Pablo Mastroeni started today this way, because he starts every day this way.
Thirty minutes of meditation.
Thirty kettlebell swings.
He wrote a page in his journal, a habit he has had for as long as he can remember. And he read a chapter from one of two books – either “The Untethered Soul,” which he considers to be something like his Bible, a work that reminds him how little control we all really have; or “The Surrender Experiment,” which Mastroeni says is a lesson in saying yes to whatever life puts in front of you.
Right now, this is what life has put in front of the Real Salt Lake head coach: a 4-2-4 record, which puts RSL fifth in the Western Conference heading into the weekend despite a road-heavy and injury plagued start to the campaign; a new ownership group with a track record of success; and fanbase that, for the first time in club history, has opened the year with four consecutive sellouts at Rio Tinto Stadium.
All of that to say that life Mastroeni is saying yes to feels pretty good at the moment – and plenty around RSL say credit is due the new man in control (to the extent any of us controls anything really).
The Tao of Pablo
Mastroeni had not seen an episode of the hit show “Ted Lasso” when RSL removed his interim tag and named him the club’s manager in December.
“I’m a little bit nervous to check it out,” he said as he began preparations for the season. “Because it sounds like a spoof on everything I believe.”
What are those beliefs? The Tao of Pablo, as it were, has three key tenets:
No. 1 – Teamwork. Playing for something greater than yourself.
No. 2 – Effort. There’s no excuse not to give 100 percent of what you have every single day.
No. 3 – Perseverance. The ability to overcome difficult situations.
“The amazing things about those three things are those that are free,” Mastroeni said. “You wake up and you decide if you’re gonna be one of those players.”
At the moment, it appears his players have bought in.
RSL team captain Damir Kreilach has only been healthy enough to play in five games this season. Star defender Aaron Herrera has missed time with injury too. And only this week did RSL announce the signing of its third Designated Player, Jefferson Savarino.
Yet, RSL has still found success early in the season. Less-used players have stepped up. Like Tate Schmitt, who has two game-winning goals under his belt already this season, including one in stoppage time to complete a 3-2 comeback over New England. Like Zac MacMath, who has recorded four shutouts in 10 starts with last year’s starting goalkeeper David Ochoa out of the lineup.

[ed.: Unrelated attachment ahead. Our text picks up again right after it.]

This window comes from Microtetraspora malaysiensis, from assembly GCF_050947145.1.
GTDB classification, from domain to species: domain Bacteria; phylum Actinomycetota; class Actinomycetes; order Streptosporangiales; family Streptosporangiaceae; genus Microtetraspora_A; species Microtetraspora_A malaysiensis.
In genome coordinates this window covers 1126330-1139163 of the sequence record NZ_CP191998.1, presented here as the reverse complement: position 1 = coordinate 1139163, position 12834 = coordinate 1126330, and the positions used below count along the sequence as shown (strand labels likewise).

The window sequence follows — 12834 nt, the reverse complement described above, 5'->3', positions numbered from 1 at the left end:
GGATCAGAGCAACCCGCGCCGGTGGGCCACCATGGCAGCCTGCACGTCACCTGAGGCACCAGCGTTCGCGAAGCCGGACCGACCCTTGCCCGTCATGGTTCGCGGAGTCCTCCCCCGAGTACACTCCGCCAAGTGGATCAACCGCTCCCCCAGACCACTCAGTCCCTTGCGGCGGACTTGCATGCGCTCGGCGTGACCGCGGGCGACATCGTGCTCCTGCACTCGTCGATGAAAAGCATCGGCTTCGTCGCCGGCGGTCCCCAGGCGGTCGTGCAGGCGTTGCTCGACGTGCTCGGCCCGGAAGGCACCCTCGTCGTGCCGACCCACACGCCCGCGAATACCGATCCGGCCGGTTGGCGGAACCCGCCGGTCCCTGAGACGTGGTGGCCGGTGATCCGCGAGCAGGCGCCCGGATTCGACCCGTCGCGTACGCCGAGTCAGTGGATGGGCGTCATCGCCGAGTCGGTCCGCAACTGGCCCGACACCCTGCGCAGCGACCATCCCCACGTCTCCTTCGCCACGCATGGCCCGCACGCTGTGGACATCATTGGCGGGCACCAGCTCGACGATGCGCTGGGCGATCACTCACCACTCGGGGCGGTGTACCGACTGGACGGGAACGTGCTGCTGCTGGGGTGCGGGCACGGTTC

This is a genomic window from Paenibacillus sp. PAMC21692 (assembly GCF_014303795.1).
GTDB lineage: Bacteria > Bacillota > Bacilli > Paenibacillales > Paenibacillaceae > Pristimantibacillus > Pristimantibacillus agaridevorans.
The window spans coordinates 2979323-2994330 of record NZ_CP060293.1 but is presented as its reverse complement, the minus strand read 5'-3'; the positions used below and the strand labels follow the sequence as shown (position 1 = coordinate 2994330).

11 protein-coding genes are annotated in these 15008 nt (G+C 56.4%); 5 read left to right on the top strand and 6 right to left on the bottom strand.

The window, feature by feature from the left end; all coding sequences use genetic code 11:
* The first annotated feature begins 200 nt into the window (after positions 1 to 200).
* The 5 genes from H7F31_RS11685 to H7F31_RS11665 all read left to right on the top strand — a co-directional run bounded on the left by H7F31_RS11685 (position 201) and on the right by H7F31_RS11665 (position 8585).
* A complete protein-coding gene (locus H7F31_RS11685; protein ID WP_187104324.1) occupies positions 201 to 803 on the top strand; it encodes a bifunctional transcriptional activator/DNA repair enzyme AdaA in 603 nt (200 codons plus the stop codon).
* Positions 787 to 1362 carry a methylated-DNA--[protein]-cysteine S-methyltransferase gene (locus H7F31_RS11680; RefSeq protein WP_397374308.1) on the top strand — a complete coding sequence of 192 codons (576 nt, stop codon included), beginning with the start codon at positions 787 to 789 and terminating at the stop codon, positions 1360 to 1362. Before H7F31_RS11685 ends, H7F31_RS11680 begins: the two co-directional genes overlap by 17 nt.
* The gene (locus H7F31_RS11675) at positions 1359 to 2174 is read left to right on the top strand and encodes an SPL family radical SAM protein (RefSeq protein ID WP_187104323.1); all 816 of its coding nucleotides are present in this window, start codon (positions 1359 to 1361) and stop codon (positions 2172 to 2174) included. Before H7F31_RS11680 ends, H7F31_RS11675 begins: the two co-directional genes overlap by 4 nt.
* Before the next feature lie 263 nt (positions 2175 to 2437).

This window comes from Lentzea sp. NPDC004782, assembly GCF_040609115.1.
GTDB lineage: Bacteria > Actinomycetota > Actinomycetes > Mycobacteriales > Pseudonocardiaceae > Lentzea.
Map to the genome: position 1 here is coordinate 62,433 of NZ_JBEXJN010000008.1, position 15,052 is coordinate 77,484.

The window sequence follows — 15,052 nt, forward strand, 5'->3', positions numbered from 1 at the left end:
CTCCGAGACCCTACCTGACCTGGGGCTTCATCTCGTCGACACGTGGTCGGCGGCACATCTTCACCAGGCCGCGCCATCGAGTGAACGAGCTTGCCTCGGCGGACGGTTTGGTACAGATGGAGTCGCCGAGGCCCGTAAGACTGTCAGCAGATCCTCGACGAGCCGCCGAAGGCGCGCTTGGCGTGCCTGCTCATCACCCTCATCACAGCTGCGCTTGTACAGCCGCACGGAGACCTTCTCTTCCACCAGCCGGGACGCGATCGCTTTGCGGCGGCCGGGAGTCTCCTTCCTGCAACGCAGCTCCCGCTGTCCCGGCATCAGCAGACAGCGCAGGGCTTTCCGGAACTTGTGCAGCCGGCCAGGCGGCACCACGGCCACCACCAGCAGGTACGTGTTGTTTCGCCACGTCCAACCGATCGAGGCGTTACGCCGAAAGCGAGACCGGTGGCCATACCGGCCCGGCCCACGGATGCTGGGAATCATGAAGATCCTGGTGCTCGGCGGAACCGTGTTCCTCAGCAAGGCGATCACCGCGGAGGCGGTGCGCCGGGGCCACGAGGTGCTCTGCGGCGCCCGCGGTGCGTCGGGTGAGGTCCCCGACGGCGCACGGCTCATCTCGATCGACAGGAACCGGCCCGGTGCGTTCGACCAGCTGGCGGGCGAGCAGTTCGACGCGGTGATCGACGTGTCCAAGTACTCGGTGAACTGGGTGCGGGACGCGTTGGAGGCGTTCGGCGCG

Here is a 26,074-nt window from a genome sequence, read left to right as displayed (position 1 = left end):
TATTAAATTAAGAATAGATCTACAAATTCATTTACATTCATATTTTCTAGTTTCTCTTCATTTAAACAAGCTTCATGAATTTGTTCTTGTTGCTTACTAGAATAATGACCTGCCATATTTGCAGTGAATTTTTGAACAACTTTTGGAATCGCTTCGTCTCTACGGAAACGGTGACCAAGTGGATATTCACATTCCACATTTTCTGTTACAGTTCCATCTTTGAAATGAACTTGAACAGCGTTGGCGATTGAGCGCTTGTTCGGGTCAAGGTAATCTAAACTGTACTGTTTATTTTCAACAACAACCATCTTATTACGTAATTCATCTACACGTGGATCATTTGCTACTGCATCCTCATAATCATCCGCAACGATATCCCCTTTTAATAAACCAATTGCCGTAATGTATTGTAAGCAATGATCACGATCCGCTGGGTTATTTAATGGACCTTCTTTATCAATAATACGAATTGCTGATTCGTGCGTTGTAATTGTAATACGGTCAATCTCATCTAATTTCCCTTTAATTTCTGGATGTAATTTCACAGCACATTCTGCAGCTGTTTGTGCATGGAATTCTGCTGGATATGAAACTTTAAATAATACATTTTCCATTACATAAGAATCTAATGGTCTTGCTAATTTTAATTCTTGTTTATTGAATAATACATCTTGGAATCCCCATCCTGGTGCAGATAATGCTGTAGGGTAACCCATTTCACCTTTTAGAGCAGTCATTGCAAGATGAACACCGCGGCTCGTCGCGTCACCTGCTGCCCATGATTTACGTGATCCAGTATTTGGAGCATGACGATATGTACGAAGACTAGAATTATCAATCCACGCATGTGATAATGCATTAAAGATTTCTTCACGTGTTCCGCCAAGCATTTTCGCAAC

“If we didn’t have that culture, I know for a fact we wouldn’t be where we are at the table,” Mastroeni said this week as his team prepared for a road game at Nashville. “Culture is the one thing that brings confidence into the group when there are so many changes in and around. And it allows for players to step in, even though they might be unfamiliar with the tactics that we’re trying to employ, yet contribute to the game because they know and they trust that the guy behind them is going to cover for them if they make a mistake. ”
Team culture is an amorphous concept, but an undeniably important one.
“Building an environment and building a locker room that is purchased in and fights for each other and wants to do what it takes to win, that’s priority number one,” General Manager Elliot Fall said. “We continue to prioritize that. We will always prioritize that. And Pablo does an unbelievable job of building that environment. ”
Mastroeni came to RSL in 2021 initially as an assistant coach, and it didn’t take long for his experience and demeanor to start rubbing off on the players and translating to on-field performance. Club legend Kyle Beckerman called him “the best signing for RSL this year by far” at the time.
One way Mastroeni has tried to build team culture is by relating to every player on the roster at their level. The former MLS player has been in practically every situation – from coaches not believing in or trusting him to be team team. So depending on the situation, he wants to meet a player where they are.
“I think the most important thing for me is that I always do it from a place of empathy,” Mastroeni said. “So for me, before I speak to anybody, it’s really about understanding where they’re coming from, empathizing with them and then speaking from that place.”
In many ways, the Masters believe that culture matters more than tactics.
“Soccer is not a game to me,” he said. “It’s a sanctuary. It’s a place where I can operate from my best self without any fear. That’s one place I’ve never had any anxiety, any fear. That’s why I talk about the game from that perspective. A lot of people like to talk about Xs and Os. To me, that’s the last thing. ”
The coach believes a positive culture “is what makes good teams great.” And RSL hasn’t been a “great” team since arguably the early 2010s, even if it did make it to the Western Conference Finals last season after many thought it wouldn’t even make the playoffs.
The fan base seems to believe greatness is again possible, evidenced by those four straight sellouts at the RioT for the first time in the team’s history.
But even a philosopher-coach like Mastroeni knows that culture will only go so far in that endeavor.
“At the end of the day, results on the field really drive success,” he said. “… Having experienced what this fanbase felt like as a victory in the heyday of this club gives me great hope and pride to lead this group in that direction once again. ”
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